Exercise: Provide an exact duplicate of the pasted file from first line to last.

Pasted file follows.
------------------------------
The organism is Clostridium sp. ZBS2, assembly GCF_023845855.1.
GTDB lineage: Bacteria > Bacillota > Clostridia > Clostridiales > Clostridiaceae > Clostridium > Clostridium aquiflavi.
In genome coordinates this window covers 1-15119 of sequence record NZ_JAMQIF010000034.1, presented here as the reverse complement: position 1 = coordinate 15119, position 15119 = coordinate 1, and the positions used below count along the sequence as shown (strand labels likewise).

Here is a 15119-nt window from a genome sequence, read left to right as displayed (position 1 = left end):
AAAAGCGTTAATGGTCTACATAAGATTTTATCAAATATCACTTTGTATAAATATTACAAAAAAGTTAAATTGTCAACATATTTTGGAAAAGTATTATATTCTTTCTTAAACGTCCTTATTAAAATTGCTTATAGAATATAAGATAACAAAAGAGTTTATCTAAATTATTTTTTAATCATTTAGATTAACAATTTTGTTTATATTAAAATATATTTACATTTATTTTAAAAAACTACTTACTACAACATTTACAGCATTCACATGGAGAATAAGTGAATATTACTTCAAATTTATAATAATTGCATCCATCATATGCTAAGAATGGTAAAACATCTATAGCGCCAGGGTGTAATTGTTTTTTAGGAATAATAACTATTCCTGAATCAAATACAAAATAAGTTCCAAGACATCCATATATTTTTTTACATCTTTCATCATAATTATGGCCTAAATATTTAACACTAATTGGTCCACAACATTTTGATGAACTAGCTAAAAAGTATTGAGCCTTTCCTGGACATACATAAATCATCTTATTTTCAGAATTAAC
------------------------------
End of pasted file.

The organism is Clostridium sp. ZBS2, assembly GCF_023845855.1.
GTDB lineage: Bacteria > Bacillota > Clostridia > Clostridiales > Clostridiaceae > Clostridium > Clostridium aquiflavi.
In genome coordinates this window covers 1-15119 of sequence record NZ_JAMQIF010000034.1, presented here as the reverse complement: position 1 = coordinate 15119, position 15119 = coordinate 1, and the positions used below count along the sequence as shown (strand labels likewise).

Here is a 15119-nt window from a genome sequence, read left to right as displayed (position 1 = left end):
AAAAGCGTTAATGGTCTACATAAGATTTTATCAAATATCACTTTGTATAAATATTACAAAAAAGTTAAATTGTCAACATATTTTGGAAAAGTATTATATTCTTTCTTAAACGTCCTTATTAAAATTGCTTATAGAATATAAGATAACAAAAGAGTTTATCTAAATTATTTTTTAATCATTTAGATTAACAATTTTGTTTATATTAAAATATATTTACATTTATTTTAAAAAACTACTTACTACAACATTTACAGCATTCACATGGAGAATAAGTGAATATTACTTCAAATTTATAATAATTGCATCCATCATATGCTAAGAATGGTAAAACATCTATAGCGCCAGGGTGTAATTGTTTTTTAGGAATAATAACTATTCCTGAATCAAATACAAAATAAGTTCCAAGACATCCATATATTTTTTTACATCTTTCATCATAATTATGGCCTAAATATTTAACACTAATTGGTCCACAACATTTTGATGAACTAGCTAAAAAGTATTGAGCCTTTCCTGGACATACATAAATCATCTTATTTTCAGAATTAAC